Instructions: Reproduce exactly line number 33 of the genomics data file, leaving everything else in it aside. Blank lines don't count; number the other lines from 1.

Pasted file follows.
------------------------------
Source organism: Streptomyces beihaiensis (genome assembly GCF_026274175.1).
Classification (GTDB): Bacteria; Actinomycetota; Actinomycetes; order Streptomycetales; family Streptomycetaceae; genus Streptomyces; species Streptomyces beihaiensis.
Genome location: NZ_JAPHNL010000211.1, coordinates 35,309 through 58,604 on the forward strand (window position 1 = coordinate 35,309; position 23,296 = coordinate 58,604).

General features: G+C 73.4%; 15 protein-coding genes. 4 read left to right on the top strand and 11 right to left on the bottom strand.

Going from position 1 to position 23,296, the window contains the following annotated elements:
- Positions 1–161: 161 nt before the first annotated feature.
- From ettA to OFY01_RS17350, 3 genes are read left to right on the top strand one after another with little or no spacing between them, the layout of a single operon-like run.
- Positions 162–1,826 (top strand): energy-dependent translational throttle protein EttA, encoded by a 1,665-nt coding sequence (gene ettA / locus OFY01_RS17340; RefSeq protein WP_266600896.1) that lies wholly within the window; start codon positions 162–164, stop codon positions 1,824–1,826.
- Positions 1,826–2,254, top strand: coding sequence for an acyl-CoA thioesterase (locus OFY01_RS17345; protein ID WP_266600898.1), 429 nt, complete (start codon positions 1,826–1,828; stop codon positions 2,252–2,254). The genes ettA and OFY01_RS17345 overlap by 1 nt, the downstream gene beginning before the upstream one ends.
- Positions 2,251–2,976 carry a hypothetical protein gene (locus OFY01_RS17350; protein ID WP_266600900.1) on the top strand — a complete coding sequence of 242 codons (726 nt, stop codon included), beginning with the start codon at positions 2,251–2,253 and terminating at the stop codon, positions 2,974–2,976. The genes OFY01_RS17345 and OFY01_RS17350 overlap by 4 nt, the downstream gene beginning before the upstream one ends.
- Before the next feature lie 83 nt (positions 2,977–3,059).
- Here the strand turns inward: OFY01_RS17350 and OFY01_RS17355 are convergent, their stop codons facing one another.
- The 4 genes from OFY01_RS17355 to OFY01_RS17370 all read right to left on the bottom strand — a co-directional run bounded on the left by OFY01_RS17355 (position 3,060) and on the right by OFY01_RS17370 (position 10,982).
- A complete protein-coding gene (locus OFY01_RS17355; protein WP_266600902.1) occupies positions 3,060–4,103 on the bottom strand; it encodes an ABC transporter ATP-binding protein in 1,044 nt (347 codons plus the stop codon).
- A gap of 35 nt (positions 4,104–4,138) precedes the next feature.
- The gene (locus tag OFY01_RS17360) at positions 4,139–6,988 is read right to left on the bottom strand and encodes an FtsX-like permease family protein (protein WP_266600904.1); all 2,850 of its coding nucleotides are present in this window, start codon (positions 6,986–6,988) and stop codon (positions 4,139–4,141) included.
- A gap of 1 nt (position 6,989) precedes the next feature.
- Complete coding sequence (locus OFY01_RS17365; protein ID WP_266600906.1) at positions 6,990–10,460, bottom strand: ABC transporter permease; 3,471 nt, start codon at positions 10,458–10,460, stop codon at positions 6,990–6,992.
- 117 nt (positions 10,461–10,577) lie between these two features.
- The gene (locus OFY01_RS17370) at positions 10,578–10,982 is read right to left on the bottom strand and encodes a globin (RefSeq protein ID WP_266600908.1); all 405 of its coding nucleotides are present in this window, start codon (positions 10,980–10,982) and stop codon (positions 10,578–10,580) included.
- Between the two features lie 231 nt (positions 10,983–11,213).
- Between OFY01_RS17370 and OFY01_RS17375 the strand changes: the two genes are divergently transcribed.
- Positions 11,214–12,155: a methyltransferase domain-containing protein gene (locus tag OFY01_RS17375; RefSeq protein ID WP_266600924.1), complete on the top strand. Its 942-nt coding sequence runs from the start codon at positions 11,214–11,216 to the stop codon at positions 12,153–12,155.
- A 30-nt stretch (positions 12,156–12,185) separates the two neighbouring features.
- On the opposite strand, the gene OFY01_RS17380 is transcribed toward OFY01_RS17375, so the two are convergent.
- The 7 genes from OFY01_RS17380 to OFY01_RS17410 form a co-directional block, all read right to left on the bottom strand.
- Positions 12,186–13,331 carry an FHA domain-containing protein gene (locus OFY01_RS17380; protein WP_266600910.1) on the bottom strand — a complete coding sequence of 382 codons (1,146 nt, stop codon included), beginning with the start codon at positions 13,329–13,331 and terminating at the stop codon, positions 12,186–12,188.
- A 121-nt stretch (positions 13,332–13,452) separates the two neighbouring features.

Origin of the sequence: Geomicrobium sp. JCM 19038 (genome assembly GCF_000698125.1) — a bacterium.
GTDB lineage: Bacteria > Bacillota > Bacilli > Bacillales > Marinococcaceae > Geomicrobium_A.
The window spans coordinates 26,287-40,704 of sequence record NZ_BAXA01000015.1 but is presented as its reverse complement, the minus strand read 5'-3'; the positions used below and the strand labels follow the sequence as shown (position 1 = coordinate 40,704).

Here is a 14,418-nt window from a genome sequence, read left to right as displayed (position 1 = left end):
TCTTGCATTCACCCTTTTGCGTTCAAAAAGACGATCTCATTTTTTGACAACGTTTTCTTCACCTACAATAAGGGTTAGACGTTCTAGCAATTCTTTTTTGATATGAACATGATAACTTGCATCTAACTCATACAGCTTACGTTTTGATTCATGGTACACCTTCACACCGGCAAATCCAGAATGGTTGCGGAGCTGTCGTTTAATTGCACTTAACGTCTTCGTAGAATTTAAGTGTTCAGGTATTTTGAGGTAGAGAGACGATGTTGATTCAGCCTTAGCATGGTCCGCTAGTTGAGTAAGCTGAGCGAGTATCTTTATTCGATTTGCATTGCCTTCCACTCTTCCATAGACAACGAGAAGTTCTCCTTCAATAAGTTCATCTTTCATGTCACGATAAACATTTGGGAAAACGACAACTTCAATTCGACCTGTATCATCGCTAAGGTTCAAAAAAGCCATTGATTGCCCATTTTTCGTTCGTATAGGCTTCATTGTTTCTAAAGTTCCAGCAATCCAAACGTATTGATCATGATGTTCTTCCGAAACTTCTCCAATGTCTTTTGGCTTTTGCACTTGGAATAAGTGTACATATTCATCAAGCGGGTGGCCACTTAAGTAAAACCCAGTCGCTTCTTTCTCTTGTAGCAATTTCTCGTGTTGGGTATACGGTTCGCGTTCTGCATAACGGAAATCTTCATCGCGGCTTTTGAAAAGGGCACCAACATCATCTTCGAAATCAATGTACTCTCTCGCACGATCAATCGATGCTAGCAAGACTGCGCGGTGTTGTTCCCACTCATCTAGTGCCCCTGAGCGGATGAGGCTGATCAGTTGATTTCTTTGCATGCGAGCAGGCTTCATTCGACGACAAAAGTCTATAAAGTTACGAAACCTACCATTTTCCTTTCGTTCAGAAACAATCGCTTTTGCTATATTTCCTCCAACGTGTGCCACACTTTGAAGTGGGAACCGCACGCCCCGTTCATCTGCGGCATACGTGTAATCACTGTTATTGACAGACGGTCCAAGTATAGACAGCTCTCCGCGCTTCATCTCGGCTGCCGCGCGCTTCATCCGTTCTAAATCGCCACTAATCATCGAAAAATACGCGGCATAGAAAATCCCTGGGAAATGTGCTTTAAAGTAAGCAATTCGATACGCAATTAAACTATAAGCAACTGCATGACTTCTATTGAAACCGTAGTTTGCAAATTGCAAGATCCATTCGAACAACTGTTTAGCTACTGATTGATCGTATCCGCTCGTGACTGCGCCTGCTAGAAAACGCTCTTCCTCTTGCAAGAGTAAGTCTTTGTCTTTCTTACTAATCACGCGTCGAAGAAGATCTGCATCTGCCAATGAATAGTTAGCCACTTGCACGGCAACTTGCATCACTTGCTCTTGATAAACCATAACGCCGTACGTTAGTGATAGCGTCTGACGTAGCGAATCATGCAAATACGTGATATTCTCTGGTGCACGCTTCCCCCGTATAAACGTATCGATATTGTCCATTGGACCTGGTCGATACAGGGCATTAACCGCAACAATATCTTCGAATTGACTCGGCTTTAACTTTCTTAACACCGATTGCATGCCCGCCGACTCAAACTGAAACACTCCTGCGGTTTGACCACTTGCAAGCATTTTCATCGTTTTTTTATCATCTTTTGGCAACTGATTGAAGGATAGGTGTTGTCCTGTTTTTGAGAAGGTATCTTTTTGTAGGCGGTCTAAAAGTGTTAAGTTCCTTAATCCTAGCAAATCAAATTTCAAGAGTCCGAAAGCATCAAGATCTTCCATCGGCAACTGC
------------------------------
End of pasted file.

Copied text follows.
TCTTGCATTCACCCTTTTGCGTTCAAAAAGACGATCTCATTTTTTGACAACGTTTTCTTCACCTACAATAAGGGTTAGACGTTCTAGCAATTCTTTTTTGATATGAACATGATAACTTGCATCTAACTCATACAGCTTACGTTTTGATTCATGGTACACCTTCACACCGGCAAATCCAGAATGGTTGCGGAGCTGTCGTTTAATTGCACTTAACGTCTTCGTAGAATTTAAGTGTTCAGGTATTTTGAGGTAGAGAGACGATGTTGATTCAGCCTTAGCATGGTCCGCTAGTTGAGTAAGCTGAGCGAGTATCTTTATTCGATTTGCATTGCCTTCCACTCTTCCATAGACAACGAGAAGTTCTCCTTCAATAAGTTCATCTTTCATGTCACGATAAACATTTGGGAAAACGACAACTTCAATTCGACCTGTATCATCGCTAAGGTTCAAAAAAGCCATTGATTGCCCATTTTTCGTTCGTATAGGCTTCATTGTTTCTAAAGTTCCAGCAATCCAAACGTATTGATCATGATGTTCTTCCGAAACTTCTCCAATGTCTTTTGGCTTTTGCACTTGGAATAAGTGTACATATTCATCAAGCGGGTGGCCACTTAAGTAAAACCCAGTCGCTTCTTTCTCTTGTAGCAATTTCTCGTGTTGGGTATACGGTTCGCGTTCTGCATAACGGAAATCTTCATCGCGGCTTTTGAAAAGGGCACCAACATCATCTTCGAAATCAATGTACTCTCTCGCACGATCAATCGATGCTAGCAAGACTGCGCGGTGTTGTTCCCACTCATCTAGTGCCCCTGAGCGGATGAGGCTGATCAGTTGATTTCTTTGCATGCGAGCAGGCTTCATTCGACGACAAAAGTCTATAAAGTTACGAAACCTACCATTTTCCTTTCGTTCAGAAACAATCGCTTTTGCTATATTTCCTCCAACGTGTGCCACACTTTGAAGTGGGAACCGCACGCCCCGTTCATCTGCGGCATACGTGTAATCACTGTTATTGACAGACGGTCCAAGTATAGACAGCTCTCCGCGCTTCATCTCGGCTGCCGCGCGCTTCATCCGTTCTAAATCGCCACTAATCATCGAAAAATACGCGGCATAGAAAATCCCTGGGAAATGTGCTTTAAAGTAAGCAATTCGATACGCAATTAAACTATAAGCAACTGCATGACTTCTATTGAAACCGTAGTTTGCAAATTGCAAGATCCATTCGAACAACTGTTTAGCTACTGATTGATCGTATCCGCTCGTGACTGCGCCTGCTAGAAAACGCTCTTCCTCTTGCAAGAGTAAGTCTTTGTCTTTCTTACTAATCACGCGTCGAAGAAGATCTGCATCTGCCAATGAATAGTTAGCCACTTGCACGGCAACTTGCATCACTTGCTCTTGATAAACCATAACGCCGTACGTTAGTGATAGCGTCTGACGTAGCGAATCATGCAAATACGTGATATTCTCTGGTGCACGCTTCCCCCGTATAAACGTATCGATATTGTCCATTGGACCTGGTCGATACAGGGCATTAACCGCAACAATATCTTCGAATTGACTCGGCTTTAACTTTCTTAACACCGATTGCATGCCCGCCGACTCAAACTGAAACACTCCTGCGGTTTGACCACTTGCAAGCATTTTCATCGTTTTTTTATCATCTTTTGGCAACTGATTGAAGGATAGGTGTTGTCCTGTTTTTGAGAAGGTATCTTTTTGTAGGCGGTCTAAAAGTGTTAAGTTCCTTAATCCTAGCAAATCAAATTTCAAGAGTCCGAAAGCATCAAGATCTTCCATCGGCAACTGC